How could Bethel be God’s house when God placed His name at Jerusalem later? The altar was God’s place. Anywhere a believer in God prays in community is a place where we feel attachment and at-one-ment with God. There’s nothing wrong with that. The temple is not the end goal but the sense of community with our fellow believers and communion with God is the end goal.

Ya’akov has a profound connection with his grandfather’s piety, which starts at Bethel. He carries this with him the rest of his life.

Ya’akov then leaves Bethel and goes to Haran to find his mother’s family. When Ya’akov arrives there, he finds a large well, but the well was not open, but covered with a large rock that would take several men to move. He didn’t have superhuman strength. Ya’akov comes from a family of warriors (Abraham) and well diggers (Yitzkhak), he was not a petite man by any stretch. His natural strength combine with a natural masculine drive to impress a pretty girl made it easy for him to move that rock away.

Ya’akov instantly wanted Rakhel (Rachel) as his wife. Ya’akov quickly told Laban that he wanted Rakhel as his wife. In this culture, women were allowed to have some input regarding who they marry and when. So when the seven years came to fruition, and Leah wasn’t already married to someone else, Leah could have refused to go along with her father’s deception but she went along with it willingly.

Laban, like most middle eastern patriarchs of this time, probably had more than one wife as well as concubines. Rakhel and Leah were most likely the children of Laban and his first wife. The maids of Rakhel and Leah, who are named Zilpah and Bilhah, are also daughters of Laban but their mother was either a second wife or a concubine. It was common in that time for the children of secondary wives or concubines to be given as servants to the children of the first wife. This is why the Torah later instructs the children of Israel to never marry sisters.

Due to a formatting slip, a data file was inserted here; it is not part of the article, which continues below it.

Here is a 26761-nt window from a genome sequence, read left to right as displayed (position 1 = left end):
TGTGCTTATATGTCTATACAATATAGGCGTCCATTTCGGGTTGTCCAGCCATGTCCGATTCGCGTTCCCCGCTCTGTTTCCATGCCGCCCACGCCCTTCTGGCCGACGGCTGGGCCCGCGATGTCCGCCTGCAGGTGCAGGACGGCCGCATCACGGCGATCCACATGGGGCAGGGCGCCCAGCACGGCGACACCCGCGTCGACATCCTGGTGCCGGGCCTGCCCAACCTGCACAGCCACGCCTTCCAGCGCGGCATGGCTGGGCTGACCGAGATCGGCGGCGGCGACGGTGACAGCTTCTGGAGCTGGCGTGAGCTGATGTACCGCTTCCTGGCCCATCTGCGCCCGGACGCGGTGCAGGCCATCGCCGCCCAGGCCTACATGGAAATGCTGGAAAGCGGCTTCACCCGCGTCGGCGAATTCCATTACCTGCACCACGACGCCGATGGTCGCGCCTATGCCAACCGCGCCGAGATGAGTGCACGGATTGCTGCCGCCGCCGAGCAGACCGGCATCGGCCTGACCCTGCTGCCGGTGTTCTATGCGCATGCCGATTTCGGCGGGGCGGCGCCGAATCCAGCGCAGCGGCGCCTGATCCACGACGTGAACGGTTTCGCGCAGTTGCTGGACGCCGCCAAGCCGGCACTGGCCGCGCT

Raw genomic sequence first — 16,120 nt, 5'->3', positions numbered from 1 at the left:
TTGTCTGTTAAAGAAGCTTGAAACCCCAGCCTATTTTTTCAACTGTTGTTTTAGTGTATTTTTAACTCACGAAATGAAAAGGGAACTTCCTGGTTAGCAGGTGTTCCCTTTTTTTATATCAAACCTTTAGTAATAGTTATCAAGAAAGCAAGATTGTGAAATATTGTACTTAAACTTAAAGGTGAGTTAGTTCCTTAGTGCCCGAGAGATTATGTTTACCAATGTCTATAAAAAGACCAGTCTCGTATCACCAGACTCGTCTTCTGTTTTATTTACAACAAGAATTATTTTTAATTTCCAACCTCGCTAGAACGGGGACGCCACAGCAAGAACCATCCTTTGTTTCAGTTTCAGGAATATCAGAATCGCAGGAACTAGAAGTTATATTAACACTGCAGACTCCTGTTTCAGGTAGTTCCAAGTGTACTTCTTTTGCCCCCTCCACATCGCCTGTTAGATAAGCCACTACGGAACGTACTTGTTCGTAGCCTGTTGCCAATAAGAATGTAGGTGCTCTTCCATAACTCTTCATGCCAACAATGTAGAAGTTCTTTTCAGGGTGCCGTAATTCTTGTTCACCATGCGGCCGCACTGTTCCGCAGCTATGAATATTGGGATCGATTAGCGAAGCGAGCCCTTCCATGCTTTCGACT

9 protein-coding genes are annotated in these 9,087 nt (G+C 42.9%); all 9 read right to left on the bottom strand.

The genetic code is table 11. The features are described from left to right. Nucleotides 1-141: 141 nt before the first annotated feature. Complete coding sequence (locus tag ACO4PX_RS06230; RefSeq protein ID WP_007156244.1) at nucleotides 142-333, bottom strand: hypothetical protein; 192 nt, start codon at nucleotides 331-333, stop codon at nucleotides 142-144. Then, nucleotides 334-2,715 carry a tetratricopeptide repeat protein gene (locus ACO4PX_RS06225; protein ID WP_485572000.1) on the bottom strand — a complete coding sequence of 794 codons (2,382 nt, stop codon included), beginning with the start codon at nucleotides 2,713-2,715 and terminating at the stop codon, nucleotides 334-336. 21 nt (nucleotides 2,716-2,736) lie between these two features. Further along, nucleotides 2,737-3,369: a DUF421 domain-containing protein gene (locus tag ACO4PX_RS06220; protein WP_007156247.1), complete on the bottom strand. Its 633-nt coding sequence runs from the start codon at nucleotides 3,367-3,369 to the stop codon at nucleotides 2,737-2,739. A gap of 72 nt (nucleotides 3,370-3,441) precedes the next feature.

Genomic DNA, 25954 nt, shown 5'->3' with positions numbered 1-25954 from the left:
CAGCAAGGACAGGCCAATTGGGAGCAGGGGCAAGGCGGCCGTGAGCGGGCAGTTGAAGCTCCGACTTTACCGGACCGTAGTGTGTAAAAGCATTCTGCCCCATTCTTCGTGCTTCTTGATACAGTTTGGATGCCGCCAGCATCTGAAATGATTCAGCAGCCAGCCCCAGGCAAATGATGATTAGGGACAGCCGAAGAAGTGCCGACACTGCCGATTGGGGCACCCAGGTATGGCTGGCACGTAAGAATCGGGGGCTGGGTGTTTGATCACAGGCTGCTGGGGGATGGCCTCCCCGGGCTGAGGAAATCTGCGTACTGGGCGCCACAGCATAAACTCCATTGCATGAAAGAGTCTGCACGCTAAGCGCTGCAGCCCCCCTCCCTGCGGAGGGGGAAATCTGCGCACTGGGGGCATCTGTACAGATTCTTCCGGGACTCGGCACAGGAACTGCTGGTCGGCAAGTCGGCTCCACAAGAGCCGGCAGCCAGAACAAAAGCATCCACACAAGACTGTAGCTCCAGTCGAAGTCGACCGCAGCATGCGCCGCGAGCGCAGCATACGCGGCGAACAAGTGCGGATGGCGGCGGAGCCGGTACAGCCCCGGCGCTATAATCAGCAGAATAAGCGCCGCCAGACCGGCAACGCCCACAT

This sets up a race for Leah and Rakhel to try to have as many children as quickly as possible while they were living in Haran:

  • Leah = 6 children
  • Zilpah = 2 children
  • Rakhel = 1 child
  • Bilhah = 2 children

Ya’akov made a deal with Laban not only regarding Rakhel but also regarding his wages. He worked for Laban for 14 years for his two wives but six years to make an income to raise and support his family.

“So he said, ‘What shall I give you?’ And Ya’akov said, ‘You shall not give me anything. If you will do this one thing for me, I will again pasture and keep your flock: let me pass through your entire flock today, removing from there every speckled and spotted sheep and every black one among the lambs and the spotted and speckled among the goats; and such shall be my wages. So my honesty will answer for me later, when you come concerning my wages. Every one that is not speckled and spotted among the goats and black among the lambs, if found with me, will be considered stolen.’ Laban said, ‘Good, let it be according to your word.’ So he removed on that day the striped and spotted male goats and all the speckled and spotted female goats, every one with white in it, and all the black ones among the sheep, and gave them into the care of his sons.” (Genesis 30:31–35 NASB)